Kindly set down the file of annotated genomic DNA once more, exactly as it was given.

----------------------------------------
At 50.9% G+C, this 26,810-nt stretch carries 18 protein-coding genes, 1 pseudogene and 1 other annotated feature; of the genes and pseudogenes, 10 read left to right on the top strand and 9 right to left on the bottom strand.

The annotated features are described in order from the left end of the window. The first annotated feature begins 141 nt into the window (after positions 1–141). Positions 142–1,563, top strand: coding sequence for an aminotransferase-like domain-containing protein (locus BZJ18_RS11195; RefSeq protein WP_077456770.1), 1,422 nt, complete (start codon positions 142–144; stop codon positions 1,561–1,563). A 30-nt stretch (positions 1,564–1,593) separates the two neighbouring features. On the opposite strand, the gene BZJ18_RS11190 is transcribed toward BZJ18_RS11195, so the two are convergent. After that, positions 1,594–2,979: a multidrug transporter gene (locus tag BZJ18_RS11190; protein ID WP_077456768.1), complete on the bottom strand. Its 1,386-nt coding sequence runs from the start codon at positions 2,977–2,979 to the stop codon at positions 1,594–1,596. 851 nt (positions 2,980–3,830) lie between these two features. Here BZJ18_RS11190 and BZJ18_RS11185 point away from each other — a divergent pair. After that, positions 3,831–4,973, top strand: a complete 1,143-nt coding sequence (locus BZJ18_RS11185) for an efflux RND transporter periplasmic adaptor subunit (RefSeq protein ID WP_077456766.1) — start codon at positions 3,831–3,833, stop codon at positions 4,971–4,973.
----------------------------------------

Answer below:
At 50.9% G+C, this 26,810-nt stretch carries 18 protein-coding genes, 1 pseudogene and 1 other annotated feature; of the genes and pseudogenes, 10 read left to right on the top strand and 9 right to left on the bottom strand.

The annotated features are described in order from the left end of the window. The first annotated feature begins 141 nt into the window (after positions 1–141). Positions 142–1,563, top strand: coding sequence for an aminotransferase-like domain-containing protein (locus BZJ18_RS11195; RefSeq protein WP_077456770.1), 1,422 nt, complete (start codon positions 142–144; stop codon positions 1,561–1,563). A 30-nt stretch (positions 1,564–1,593) separates the two neighbouring features. On the opposite strand, the gene BZJ18_RS11190 is transcribed toward BZJ18_RS11195, so the two are convergent. After that, positions 1,594–2,979: a multidrug transporter gene (locus tag BZJ18_RS11190; protein ID WP_077456768.1), complete on the bottom strand. Its 1,386-nt coding sequence runs from the start codon at positions 2,977–2,979 to the stop codon at positions 1,594–1,596. 851 nt (positions 2,980–3,830) lie between these two features. Here BZJ18_RS11190 and BZJ18_RS11185 point away from each other — a divergent pair. After that, positions 3,831–4,973, top strand: a complete 1,143-nt coding sequence (locus BZJ18_RS11185) for an efflux RND transporter periplasmic adaptor subunit (RefSeq protein ID WP_077456766.1) — start codon at positions 3,831–3,833, stop codon at positions 4,971–4,973.